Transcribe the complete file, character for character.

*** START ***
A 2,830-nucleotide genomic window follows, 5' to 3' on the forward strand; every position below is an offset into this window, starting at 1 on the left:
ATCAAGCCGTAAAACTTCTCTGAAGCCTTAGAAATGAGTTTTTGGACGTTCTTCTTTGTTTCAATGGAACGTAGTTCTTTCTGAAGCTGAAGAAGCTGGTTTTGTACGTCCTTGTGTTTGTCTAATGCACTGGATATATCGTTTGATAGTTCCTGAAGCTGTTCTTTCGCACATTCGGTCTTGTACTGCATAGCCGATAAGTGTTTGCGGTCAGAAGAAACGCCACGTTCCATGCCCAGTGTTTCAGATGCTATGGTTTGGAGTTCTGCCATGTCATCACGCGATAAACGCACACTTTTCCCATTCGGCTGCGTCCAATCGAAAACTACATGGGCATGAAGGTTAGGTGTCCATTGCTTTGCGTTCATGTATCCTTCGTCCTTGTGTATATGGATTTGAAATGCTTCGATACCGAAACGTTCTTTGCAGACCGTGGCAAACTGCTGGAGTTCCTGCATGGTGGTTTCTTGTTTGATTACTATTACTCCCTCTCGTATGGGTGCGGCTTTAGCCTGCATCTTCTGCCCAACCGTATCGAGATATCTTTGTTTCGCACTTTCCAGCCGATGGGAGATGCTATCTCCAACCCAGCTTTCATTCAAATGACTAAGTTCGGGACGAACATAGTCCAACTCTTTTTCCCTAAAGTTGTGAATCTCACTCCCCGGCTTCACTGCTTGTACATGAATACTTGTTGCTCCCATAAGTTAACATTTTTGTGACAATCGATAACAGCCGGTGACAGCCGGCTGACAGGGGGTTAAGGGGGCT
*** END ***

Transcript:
A 2,830-nucleotide genomic window follows, 5' to 3' on the forward strand; every position below is an offset into this window, starting at 1 on the left:
ATCAAGCCGTAAAACTTCTCTGAAGCCTTAGAAATGAGTTTTTGGACGTTCTTCTTTGTTTCAATGGAACGTAGTTCTTTCTGAAGCTGAAGAAGCTGGTTTTGTACGTCCTTGTGTTTGTCTAATGCACTGGATATATCGTTTGATAGTTCCTGAAGCTGTTCTTTCGCACATTCGGTCTTGTACTGCATAGCCGATAAGTGTTTGCGGTCAGAAGAAACGCCACGTTCCATGCCCAGTGTTTCAGATGCTATGGTTTGGAGTTCTGCCATGTCATCACGCGATAAACGCACACTTTTCCCATTCGGCTGCGTCCAATCGAAAACTACATGGGCATGAAGGTTAGGTGTCCATTGCTTTGCGTTCATGTATCCTTCGTCCTTGTGTATATGGATTTGAAATGCTTCGATACCGAAACGTTCTTTGCAGACCGTGGCAAACTGCTGGAGTTCCTGCATGGTGGTTTCTTGTTTGATTACTATTACTCCCTCTCGTATGGGTGCGGCTTTAGCCTGCATCTTCTGCCCAACCGTATCGAGATATCTTTGTTTCGCACTTTCCAGCCGATGGGAGATGCTATCTCCAACCCAGCTTTCATTCAAATGACTAAGTTCGGGACGAACATAGTCCAACTCTTTTTCCCTAAAGTTGTGAATCTCACTCCCCGGCTTCACTGCTTGTACATGAATACTTGTTGCTCCCATAAGTTAACATTTTTGTGACAATCGATAACAGCCGGTGACAGCCGGCTGACAGGGGGTTAAGGGGGCT